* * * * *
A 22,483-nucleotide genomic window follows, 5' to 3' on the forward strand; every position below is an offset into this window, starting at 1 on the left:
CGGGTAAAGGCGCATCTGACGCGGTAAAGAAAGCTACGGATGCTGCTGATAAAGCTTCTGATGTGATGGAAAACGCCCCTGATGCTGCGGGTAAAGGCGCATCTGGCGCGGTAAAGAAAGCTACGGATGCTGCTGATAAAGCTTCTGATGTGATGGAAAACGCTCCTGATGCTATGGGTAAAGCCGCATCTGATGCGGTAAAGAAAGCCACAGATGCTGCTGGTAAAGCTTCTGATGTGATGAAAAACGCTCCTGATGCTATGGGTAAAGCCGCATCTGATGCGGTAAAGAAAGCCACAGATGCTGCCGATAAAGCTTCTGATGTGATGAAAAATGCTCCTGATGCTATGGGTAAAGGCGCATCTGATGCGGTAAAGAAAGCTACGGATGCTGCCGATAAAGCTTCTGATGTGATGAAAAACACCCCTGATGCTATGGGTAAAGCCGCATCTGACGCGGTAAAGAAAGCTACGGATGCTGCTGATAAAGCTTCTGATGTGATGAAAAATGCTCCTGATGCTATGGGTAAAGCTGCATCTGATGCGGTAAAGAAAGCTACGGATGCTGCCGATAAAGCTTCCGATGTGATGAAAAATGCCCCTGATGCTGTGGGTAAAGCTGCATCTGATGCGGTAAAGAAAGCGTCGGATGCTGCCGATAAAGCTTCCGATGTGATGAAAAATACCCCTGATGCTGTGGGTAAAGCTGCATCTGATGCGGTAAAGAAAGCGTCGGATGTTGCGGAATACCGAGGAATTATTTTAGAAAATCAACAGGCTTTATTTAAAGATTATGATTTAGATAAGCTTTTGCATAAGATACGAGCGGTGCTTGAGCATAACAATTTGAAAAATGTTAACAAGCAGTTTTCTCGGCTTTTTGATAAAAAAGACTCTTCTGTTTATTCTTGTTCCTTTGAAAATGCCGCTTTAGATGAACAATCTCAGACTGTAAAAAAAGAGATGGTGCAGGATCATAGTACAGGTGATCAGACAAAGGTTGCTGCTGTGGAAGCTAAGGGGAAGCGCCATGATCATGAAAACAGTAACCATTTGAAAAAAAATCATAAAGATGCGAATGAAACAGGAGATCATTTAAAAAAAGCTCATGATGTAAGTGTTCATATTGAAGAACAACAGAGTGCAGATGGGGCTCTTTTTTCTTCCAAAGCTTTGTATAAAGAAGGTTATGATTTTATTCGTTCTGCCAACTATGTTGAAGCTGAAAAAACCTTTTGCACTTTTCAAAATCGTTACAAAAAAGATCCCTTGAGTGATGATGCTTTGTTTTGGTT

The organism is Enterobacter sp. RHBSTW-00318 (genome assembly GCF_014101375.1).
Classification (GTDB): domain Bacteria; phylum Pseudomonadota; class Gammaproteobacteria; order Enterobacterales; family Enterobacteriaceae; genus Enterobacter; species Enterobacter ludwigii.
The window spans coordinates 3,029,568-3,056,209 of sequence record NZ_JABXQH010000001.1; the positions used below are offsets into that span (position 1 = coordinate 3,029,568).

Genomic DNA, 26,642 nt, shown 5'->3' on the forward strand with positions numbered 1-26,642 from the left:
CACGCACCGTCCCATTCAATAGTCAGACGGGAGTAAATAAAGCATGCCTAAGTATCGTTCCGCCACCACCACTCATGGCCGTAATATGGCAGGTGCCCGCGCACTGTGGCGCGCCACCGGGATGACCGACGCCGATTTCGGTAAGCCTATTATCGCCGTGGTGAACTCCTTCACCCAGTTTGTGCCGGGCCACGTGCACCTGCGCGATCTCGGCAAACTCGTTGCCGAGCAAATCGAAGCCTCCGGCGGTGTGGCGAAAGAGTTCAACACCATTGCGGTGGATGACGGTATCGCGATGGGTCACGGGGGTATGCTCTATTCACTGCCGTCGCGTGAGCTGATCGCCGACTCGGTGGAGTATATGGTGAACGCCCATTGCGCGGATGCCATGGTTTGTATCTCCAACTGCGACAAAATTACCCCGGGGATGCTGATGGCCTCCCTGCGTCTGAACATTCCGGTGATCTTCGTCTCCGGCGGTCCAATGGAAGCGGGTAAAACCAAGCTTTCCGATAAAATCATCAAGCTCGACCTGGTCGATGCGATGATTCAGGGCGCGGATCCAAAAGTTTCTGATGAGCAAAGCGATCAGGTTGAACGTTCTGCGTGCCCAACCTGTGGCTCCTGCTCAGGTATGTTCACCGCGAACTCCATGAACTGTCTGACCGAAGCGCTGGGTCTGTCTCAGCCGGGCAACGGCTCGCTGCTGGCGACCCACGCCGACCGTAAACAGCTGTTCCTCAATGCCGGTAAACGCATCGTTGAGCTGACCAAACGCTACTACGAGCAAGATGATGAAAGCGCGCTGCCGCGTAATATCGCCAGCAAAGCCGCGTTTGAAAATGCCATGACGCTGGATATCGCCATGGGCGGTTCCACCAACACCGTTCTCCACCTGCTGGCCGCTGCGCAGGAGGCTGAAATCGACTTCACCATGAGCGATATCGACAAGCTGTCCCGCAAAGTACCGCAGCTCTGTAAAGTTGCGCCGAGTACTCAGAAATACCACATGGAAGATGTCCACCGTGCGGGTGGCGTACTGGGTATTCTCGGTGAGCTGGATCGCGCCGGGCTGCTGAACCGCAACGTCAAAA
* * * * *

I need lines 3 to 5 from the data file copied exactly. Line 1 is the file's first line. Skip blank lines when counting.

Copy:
The organism is Enterobacter sp. RHBSTW-00318 (genome assembly GCF_014101375.1).
Classification (GTDB): domain Bacteria; phylum Pseudomonadota; class Gammaproteobacteria; order Enterobacterales; family Enterobacteriaceae; genus Enterobacter; species Enterobacter ludwigii.
The window spans coordinates 3,029,568-3,056,209 of sequence record NZ_JABXQH010000001.1; the positions used below are offsets into that span (position 1 = coordinate 3,029,568).